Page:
DENV as per protocol already published in our paper (Sharma et. al. 2016).
After viral infection cells were harvested, and the cell-free supernatant was
stored at -80oC until assayed for cytokine profiling.

 

2.3 LC-MS analysis

The PLE extract was
dried under a gentle stream of nitrogen and reconstituted in methanol. The
compounds present in the extract were analyzed by LC-MS/MS. The UPLC system was
coupled to a hybrid quadrupole, orthogonal time-of-flight (Q-TOF) tandem mass
spectrometer (SYNAPT G2 HDMS, Waters, Manchester, U.K.) equipped with ESI. The
chromatographic separation was performed on an Acquity UPLC BEH C18 Column (3.0
mm × 150 mm, 1.7 ?m, waters, Ireland) at a temperature of 40°C. The mobile
phases consisted of eluent A (0.1% formic acid in water, v/v) and eluent B
(0.1% formic acid in acetonitrile, v/v). These eluents were delivered at a flow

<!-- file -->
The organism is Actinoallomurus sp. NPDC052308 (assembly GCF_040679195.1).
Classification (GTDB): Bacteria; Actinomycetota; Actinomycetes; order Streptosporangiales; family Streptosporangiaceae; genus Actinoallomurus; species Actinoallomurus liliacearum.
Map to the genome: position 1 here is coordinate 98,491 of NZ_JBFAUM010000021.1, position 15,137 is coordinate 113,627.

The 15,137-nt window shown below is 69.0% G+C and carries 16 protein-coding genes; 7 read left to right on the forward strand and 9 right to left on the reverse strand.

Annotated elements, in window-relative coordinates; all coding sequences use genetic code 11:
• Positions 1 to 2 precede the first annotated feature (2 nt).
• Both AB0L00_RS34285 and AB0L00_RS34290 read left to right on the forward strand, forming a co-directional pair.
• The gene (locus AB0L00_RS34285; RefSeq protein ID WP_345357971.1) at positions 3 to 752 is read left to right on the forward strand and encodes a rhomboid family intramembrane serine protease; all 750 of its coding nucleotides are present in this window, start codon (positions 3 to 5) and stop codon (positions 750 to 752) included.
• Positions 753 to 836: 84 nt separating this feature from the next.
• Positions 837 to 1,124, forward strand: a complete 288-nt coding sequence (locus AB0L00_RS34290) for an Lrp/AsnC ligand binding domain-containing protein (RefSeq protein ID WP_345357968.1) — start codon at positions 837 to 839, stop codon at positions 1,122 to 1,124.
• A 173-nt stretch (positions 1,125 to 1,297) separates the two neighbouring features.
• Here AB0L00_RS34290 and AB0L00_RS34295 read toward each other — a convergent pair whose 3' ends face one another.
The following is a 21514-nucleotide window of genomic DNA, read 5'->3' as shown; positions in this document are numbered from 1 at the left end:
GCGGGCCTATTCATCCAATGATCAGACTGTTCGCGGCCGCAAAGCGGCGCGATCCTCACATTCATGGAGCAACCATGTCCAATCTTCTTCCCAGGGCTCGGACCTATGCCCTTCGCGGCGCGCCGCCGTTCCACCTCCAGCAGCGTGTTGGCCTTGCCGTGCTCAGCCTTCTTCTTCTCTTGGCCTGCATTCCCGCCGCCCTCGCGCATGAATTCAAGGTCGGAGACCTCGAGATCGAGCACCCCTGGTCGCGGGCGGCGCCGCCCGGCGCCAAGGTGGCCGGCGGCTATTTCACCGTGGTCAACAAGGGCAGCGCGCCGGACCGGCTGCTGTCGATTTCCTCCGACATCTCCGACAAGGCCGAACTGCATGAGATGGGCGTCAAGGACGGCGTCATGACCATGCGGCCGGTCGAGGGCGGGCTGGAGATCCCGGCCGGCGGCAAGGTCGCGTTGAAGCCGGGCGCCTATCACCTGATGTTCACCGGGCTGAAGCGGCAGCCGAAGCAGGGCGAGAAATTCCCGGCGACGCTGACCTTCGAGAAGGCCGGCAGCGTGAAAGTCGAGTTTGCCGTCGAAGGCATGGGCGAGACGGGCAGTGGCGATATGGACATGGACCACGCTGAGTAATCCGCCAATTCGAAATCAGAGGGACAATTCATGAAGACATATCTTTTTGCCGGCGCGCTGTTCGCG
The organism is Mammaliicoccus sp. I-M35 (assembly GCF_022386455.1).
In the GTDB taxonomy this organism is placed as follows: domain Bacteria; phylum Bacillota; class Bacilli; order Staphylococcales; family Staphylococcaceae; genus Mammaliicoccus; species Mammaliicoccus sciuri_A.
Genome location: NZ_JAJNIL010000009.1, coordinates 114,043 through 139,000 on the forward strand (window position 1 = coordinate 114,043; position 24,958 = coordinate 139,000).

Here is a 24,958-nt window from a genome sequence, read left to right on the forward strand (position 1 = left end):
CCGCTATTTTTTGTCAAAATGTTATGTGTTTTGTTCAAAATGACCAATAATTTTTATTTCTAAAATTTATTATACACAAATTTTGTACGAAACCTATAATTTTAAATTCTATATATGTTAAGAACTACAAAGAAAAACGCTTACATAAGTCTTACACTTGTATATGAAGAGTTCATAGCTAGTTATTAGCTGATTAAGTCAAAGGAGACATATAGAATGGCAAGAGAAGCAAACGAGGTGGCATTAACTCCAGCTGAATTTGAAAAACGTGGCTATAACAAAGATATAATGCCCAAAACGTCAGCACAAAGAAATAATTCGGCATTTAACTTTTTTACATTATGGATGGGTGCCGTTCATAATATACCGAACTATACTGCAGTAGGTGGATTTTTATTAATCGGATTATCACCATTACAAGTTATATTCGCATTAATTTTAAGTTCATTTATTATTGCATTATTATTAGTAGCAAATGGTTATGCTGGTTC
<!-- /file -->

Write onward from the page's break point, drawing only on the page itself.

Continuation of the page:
rate of 0.4 mL/min with a linear gradient program as follows: 20–80% B from 0
to 15 min, 80–95% B from 15.0 to 15.5 min, held at 95% B from 15.5 to 18.0 min,
95-20% B from 18.0 to 19.0 min and held at 25% B from 19.0 to 20.0 min. The
operating parameters were as follows: capillary voltage of 3 kV (ESI+), sample
cone voltage of 35 V, extraction cone voltage of 4 V, source temperature of
100°C, desolvation temperature of 300°C, cone gas flow of 50 L/h and
desolvation gas flow of 800 L/h. In MSE mode, the trap
collision energy for the low-energy function was set at 5 eV, while the ramp
trap collision energy for the high-energy function was set at 20–50 eV. Argon
was used as the collision gas for collision-induced dissociation (CID) in MSE mode.
To ensure mass accuracy and reproducibility, the mass spectrometer was
calibrated over a range of 50–1500 Da using a solution of sodium formate.

 

2.5 Cell
viability assay

 

Cytotoxicity of
papaya in THP-1 cells was determined by MTT assay. THP-1 cells were treated